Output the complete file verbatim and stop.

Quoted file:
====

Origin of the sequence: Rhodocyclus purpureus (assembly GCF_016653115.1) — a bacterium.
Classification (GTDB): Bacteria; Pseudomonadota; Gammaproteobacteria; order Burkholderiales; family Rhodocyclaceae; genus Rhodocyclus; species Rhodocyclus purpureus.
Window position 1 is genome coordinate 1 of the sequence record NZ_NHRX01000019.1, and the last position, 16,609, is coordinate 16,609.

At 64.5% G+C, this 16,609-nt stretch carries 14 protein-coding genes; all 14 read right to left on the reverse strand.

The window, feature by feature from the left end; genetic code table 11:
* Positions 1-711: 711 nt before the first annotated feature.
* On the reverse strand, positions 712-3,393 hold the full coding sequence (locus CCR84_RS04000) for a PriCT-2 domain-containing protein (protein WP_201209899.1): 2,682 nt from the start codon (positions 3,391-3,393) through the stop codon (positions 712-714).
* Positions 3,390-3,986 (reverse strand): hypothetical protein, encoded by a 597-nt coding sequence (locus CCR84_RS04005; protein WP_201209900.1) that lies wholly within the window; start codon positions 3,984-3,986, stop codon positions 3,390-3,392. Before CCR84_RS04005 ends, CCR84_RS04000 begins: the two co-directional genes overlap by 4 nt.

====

Origin of the sequence: Rhodocyclus purpureus (assembly GCF_016653115.1) — a bacterium.
Classification (GTDB): Bacteria; Pseudomonadota; Gammaproteobacteria; order Burkholderiales; family Rhodocyclaceae; genus Rhodocyclus; species Rhodocyclus purpureus.
Window position 1 is genome coordinate 1 of the sequence record NZ_NHRX01000019.1, and the last position, 16,609, is coordinate 16,609.

At 64.5% G+C, this 16,609-nt stretch carries 14 protein-coding genes; all 14 read right to left on the reverse strand.

The window, feature by feature from the left end; genetic code table 11:
* Positions 1-711: 711 nt before the first annotated feature.
* On the reverse strand, positions 712-3,393 hold the full coding sequence (locus CCR84_RS04000) for a PriCT-2 domain-containing protein (protein WP_201209899.1): 2,682 nt from the start codon (positions 3,391-3,393) through the stop codon (positions 712-714).
* Positions 3,390-3,986 (reverse strand): hypothetical protein, encoded by a 597-nt coding sequence (locus CCR84_RS04005; protein WP_201209900.1) that lies wholly within the window; start codon positions 3,984-3,986, stop codon positions 3,390-3,392. Before CCR84_RS04005 ends, CCR84_RS04000 begins: the two co-directional genes overlap by 4 nt.